The story behind the book… Book two!

I Matter

After I published ‘I Can Handle It’, I was eager to do it again! (Self-publishing is where it’s at for authors, quick and easy, and all your royalties! I could go on.) 

There were many mantras I could choose from, in fact, I even created a Daily Mantra card pack, so there was 25 to choose from right there. I chose the mantra ‘I Matter’ came from an article a friend shared. The writer was a woman who’s close friend died by suicide and it was about what she would have said to that friend if given a second chance.  She said all she would have said was, ‘You matter. You MATTER, YOU MATTER, YOU MATTER!’.

Around the same time, another high school student in a nearby town had died by suicide. I wanted a way to share the message that all people matter. This was the motivation for writing this book next.

Kids often came to my kindergarten classroom thinking they were helpless, and not knowing how to begin even a simple task – because they had rarely been given the chance.

I didn’t boost their self-efficacy by telling them that they could do anything, be anything, that they were oh-so-wonderful. (Kids are smart, they know BS when they hear it.)I did my best to boost their belief in themselves by making them DO things. Not for me, but for the class, for friends, for plants, for animals, and for themselves.

To an outsider, it might have looked like the kids were only rewarded or validated when they ‘performed’. However, upon looking closer, there’s a lot to learn that many people don’t realize. The reward comes from the doing.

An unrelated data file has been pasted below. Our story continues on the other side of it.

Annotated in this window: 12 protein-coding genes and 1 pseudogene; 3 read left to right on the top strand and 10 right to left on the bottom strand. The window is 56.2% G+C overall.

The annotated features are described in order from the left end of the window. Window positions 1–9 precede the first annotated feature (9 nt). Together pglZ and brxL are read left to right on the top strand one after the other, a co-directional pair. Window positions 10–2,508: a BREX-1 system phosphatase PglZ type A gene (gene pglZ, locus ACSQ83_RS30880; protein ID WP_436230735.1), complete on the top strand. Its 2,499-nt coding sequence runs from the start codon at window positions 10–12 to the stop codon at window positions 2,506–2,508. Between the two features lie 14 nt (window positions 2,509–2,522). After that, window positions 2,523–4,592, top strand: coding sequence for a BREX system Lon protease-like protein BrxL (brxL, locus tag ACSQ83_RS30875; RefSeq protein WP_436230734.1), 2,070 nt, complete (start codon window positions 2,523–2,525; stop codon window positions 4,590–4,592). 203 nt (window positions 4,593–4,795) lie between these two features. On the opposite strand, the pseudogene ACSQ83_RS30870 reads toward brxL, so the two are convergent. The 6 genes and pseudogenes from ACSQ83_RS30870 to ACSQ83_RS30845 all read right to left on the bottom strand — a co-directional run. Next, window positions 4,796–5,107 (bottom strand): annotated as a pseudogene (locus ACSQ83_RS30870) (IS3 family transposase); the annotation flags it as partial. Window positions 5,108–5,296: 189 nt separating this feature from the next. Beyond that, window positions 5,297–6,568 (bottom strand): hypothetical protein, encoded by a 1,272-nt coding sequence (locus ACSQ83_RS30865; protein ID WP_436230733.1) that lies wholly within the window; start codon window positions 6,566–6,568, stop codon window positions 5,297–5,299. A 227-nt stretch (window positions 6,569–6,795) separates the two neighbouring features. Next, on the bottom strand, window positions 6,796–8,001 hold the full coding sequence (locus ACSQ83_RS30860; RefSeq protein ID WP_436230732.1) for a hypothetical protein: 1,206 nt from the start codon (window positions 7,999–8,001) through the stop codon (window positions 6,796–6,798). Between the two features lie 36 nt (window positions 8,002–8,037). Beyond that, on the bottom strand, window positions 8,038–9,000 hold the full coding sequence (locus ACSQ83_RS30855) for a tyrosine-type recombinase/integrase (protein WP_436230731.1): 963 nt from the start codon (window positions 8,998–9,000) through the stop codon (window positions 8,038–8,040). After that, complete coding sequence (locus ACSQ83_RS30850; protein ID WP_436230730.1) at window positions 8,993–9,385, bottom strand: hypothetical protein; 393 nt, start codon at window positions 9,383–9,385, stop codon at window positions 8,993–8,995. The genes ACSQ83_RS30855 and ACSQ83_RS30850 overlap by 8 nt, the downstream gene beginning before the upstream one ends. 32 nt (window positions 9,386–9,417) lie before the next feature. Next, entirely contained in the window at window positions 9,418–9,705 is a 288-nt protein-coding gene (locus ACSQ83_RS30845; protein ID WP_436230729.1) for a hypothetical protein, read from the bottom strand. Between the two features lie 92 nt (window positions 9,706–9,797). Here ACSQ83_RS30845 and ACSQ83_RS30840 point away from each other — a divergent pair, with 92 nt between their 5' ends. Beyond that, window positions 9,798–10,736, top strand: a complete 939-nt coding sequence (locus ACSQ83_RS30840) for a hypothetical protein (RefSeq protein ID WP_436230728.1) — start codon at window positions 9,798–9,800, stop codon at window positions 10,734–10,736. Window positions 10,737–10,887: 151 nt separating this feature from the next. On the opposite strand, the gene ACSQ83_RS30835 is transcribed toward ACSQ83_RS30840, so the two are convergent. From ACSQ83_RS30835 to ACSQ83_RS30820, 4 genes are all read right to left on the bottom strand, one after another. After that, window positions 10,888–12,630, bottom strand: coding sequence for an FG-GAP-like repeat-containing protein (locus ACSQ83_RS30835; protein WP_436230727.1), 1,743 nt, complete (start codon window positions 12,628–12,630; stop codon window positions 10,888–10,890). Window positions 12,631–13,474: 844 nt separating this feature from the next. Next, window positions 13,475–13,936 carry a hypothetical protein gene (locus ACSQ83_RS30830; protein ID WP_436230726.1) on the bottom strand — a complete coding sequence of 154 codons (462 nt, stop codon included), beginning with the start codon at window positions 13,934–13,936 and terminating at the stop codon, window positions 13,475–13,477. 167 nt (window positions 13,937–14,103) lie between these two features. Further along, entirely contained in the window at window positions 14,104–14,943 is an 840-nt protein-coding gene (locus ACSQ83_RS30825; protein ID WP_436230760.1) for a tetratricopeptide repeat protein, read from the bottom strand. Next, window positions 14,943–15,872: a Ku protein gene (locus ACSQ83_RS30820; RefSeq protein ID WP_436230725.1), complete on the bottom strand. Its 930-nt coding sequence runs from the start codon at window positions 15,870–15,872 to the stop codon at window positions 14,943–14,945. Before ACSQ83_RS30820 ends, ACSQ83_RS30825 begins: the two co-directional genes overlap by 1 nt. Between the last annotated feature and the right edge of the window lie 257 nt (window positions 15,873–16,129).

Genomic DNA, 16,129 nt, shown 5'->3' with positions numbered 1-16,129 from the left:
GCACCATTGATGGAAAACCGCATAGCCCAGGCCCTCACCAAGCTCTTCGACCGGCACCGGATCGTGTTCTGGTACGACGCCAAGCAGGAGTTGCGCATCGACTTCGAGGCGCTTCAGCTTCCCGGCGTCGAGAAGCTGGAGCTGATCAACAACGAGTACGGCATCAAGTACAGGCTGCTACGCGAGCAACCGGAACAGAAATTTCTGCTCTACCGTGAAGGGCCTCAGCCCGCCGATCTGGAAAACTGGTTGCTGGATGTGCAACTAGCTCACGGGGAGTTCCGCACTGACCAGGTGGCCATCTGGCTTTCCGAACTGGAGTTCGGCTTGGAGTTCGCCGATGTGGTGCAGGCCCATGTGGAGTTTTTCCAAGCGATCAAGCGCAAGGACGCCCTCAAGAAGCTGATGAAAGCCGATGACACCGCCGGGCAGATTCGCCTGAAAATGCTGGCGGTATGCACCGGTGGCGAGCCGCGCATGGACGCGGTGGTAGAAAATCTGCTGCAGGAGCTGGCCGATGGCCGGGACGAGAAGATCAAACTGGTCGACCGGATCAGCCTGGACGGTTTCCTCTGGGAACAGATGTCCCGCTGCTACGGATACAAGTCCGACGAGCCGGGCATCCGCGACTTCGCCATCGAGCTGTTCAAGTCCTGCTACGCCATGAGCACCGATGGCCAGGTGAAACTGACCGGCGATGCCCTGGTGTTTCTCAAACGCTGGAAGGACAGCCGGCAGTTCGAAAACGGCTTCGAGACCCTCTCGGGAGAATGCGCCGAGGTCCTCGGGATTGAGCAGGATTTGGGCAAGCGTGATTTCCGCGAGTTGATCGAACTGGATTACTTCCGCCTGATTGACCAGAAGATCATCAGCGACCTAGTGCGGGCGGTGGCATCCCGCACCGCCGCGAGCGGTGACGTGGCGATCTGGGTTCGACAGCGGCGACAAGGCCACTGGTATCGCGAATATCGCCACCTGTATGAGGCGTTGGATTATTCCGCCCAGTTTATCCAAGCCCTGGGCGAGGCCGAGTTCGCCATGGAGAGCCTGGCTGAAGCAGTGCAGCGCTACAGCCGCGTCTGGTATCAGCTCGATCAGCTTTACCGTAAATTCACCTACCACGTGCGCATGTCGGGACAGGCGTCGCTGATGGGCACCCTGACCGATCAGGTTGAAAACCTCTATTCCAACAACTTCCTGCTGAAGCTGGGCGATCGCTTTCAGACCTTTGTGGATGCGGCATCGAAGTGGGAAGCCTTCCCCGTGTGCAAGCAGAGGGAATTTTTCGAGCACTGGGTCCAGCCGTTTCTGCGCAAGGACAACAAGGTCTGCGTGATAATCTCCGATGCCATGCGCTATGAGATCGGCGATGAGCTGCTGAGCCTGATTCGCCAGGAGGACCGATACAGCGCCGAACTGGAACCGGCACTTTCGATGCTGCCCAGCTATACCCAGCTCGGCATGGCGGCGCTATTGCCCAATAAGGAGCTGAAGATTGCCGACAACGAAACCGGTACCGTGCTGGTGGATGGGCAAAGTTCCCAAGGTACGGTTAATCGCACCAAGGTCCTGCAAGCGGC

Kids who get the chance to serve, to help, to contribute feel GREAT about themselves. Even when they take a few tries to get something right, even if they DON’T get it right, the learning is in the trying, in the doing.

There is no learning about yourself, no growth, no belief in your own ability when things are done FOR you.

The purpose of I Matter is to teach kids to look for the feedback cues they matter when the words aren’t spoken (because they rarely are). Looking for feedback from an important person in our lives is common. We search for a smile, a laugh, some interest being shown, and not every child is given that. So then we show them how to water a plant, hug a sad friend or make a baby laugh. Upon doing any of these things, there is sure to be feedback – rarely spoken out loud – that a young child can look for and then feel validation about themselves and their self-worth.
This is how children learn.
Daily Mantras
25 cards to use at home or at school

When kids learn to believe in themselves and their abilities they will realize how very much they matter.

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